Cars with parts made by 3D printers are already on the road, but engineers are still learning about this new technology. While testing the possibility of printing an entire car, researchers at the U.S. Department of Energy recently created an electric-powered replica of an iconic sports roadster. VOA’s George Putic has more.
Video

Video Al-Shabab Recruitment Drive Still on In Kenya

The al-Shabab militants that have long battled for control of Somalia also have recruited thousands of young people in Kenya, leaving many families disconsolate. Mohammed Yusuf recently visited the Kenyan town of Isiolo, and met with relatives of those recruited, as well as a many who have helped with the recruiting.
Video

Video US Voters Seek Answers From Presidential Candidates on IS Gains

The growth of the Islamic State militant group in Iraq and Syria comes as the 2016 U.S. presidential campaign kicks off in the Midwest state of Iowa.   As VOA’s Kane Farabaugh reports, voters want to know how the candidates would handle recent militant gains in the Middle East.
Video

Video A Small Oasis on Kabul's Outskirts Provides Relief From Security Tensions

When people in Kabul want to get away from the city and relax, many choose Qargha Lake, a small resort on the outskirts of Kabul. Ayesha Tanzeem visited and talked with people about the precious oasis.
Video

Video Film Festival Looks at Indigenous Peoples, Culture Conflict

A recent Los Angeles film festival highlighted the plight of people caught between two cultures. Mike O'Sullivan has more on the the Garifuna International Film Festival, a Los Angeles forum created by a woman from Central America who wants the world to know more about her culture.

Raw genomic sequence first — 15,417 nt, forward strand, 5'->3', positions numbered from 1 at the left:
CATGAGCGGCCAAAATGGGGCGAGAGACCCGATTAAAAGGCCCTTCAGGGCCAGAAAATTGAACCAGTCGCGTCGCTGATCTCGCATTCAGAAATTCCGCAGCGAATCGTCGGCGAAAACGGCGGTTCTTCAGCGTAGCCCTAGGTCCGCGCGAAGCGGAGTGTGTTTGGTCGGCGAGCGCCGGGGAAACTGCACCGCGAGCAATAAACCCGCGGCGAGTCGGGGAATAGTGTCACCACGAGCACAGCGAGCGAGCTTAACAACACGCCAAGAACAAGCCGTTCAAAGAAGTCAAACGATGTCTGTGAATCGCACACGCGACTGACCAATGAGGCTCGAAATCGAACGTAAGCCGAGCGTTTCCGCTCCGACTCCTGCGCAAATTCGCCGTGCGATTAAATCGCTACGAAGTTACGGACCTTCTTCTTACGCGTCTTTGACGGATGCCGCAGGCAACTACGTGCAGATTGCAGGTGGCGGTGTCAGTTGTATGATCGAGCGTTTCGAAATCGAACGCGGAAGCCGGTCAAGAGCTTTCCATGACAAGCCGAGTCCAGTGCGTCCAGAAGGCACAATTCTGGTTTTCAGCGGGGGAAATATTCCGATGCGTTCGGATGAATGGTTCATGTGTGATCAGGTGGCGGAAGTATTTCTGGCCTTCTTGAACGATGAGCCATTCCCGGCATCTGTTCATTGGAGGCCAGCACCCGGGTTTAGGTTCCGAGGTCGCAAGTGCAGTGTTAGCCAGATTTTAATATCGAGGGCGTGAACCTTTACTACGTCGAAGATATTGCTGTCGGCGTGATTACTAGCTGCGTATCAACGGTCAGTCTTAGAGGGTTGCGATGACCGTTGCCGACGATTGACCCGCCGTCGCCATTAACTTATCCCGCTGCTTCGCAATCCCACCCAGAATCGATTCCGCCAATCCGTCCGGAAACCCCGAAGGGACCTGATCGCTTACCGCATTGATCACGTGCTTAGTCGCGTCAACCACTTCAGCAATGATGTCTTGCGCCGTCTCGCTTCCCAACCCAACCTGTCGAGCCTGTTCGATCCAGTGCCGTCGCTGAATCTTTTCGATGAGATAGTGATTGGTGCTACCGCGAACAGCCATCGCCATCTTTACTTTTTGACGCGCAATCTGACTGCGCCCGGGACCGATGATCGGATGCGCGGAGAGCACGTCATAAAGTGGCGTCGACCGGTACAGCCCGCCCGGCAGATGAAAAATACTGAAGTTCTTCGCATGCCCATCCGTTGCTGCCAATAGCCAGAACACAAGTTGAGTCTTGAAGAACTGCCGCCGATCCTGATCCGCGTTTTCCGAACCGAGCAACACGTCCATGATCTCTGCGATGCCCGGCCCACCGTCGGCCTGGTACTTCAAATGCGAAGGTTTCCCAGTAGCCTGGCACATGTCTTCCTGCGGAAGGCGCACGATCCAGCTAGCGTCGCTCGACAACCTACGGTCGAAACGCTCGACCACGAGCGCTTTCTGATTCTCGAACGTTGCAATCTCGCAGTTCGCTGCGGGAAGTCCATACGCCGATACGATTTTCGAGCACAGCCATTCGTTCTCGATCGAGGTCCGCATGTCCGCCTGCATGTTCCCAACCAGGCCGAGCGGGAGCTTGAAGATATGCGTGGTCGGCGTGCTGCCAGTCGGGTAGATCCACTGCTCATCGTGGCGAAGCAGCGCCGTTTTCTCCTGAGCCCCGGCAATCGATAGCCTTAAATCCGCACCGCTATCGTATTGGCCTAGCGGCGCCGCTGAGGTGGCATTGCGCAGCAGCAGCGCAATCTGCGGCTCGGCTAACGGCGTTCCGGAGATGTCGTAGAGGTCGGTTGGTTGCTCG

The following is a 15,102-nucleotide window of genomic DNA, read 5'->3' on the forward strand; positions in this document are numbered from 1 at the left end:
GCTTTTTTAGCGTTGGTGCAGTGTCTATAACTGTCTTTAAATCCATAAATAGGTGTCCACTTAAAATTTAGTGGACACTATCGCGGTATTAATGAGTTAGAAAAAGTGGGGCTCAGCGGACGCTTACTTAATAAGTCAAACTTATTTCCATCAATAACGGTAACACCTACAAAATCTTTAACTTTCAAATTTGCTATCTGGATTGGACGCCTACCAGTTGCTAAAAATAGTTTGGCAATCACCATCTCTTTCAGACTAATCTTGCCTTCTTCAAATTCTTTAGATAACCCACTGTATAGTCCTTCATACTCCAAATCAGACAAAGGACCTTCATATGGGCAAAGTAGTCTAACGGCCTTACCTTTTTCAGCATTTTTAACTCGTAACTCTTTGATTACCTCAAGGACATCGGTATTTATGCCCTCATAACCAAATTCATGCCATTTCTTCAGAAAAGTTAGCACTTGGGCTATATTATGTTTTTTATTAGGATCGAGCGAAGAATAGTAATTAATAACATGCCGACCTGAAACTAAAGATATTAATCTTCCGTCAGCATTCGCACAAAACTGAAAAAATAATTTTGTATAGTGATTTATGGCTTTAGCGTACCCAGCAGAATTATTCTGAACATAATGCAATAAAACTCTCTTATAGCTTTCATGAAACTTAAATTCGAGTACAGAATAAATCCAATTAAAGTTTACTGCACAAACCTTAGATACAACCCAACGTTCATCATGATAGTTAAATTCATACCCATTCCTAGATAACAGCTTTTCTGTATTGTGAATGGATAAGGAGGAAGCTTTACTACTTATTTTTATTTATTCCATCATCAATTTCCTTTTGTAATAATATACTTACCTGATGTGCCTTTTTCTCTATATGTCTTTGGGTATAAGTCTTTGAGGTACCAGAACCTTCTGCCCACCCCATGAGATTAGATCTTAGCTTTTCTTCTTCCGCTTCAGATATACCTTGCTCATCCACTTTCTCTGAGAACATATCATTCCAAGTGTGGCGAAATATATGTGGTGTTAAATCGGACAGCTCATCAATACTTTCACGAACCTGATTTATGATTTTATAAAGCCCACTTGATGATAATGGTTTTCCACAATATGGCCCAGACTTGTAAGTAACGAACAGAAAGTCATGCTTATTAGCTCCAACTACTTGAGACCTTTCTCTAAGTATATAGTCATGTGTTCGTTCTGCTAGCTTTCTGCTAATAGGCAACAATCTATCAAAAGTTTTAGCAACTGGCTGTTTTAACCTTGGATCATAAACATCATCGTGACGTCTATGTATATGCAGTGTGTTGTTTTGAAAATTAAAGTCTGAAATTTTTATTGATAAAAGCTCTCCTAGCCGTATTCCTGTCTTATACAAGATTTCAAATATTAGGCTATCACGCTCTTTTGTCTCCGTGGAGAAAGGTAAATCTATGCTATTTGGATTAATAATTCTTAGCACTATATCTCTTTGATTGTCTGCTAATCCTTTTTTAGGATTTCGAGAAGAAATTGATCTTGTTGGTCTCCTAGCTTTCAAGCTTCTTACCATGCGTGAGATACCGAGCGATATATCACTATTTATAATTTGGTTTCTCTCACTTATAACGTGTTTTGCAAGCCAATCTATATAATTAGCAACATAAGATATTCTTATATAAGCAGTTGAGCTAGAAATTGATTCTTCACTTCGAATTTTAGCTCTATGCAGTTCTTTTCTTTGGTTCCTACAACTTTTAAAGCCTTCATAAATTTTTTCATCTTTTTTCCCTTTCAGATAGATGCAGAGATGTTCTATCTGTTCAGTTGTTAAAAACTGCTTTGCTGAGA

Video

Video Kenyans Lament Losing Sons to al-Shabab

There is agony, fear and lost hope in the Kenyan town of Isiolo, a key target of a new al-Shabab recruitment drive. VOA's Mohammed Yusuf visits Isiolo to speak with families and at least one man who says he was a recruiter.
Video

Video Scientists Say Plankton More Important Than Previously Thought

Tiny ocean creatures called plankton are mostly thought of as food for whales and other large marine animals, but a four-year global study discovered, among other things, that plankton are a major source of oxygen on our planet. VOA’s George Putic reports.
Video

Video Kenya’s Capital Sees Rise in Shisha Parlors

In Kenya, the smoking of shisha, a type of flavored tobacco, is the latest craze. Patrons are flocking to shisha parlors to smoke and socialize. But the practice can be addictive and harmful, though many dabblers may not realize the dangers, according to a new review. Lenny Ruvaga has more on the story for VOA from Nairobi, Kenya.
Video

Video Iowa Family's Sacrifice Shaped US Military Service for Generations

Few places in America have experienced war like Waterloo. This small town in the Midwest state of Iowa became famous during World War II not for what it accomplished, but what it lost. As VOA’s Kane Farabaugh reports, the legacy of one family’s sacrifice is still a reminder today of the real cost of war for all families on the homefront.

VOA Blogs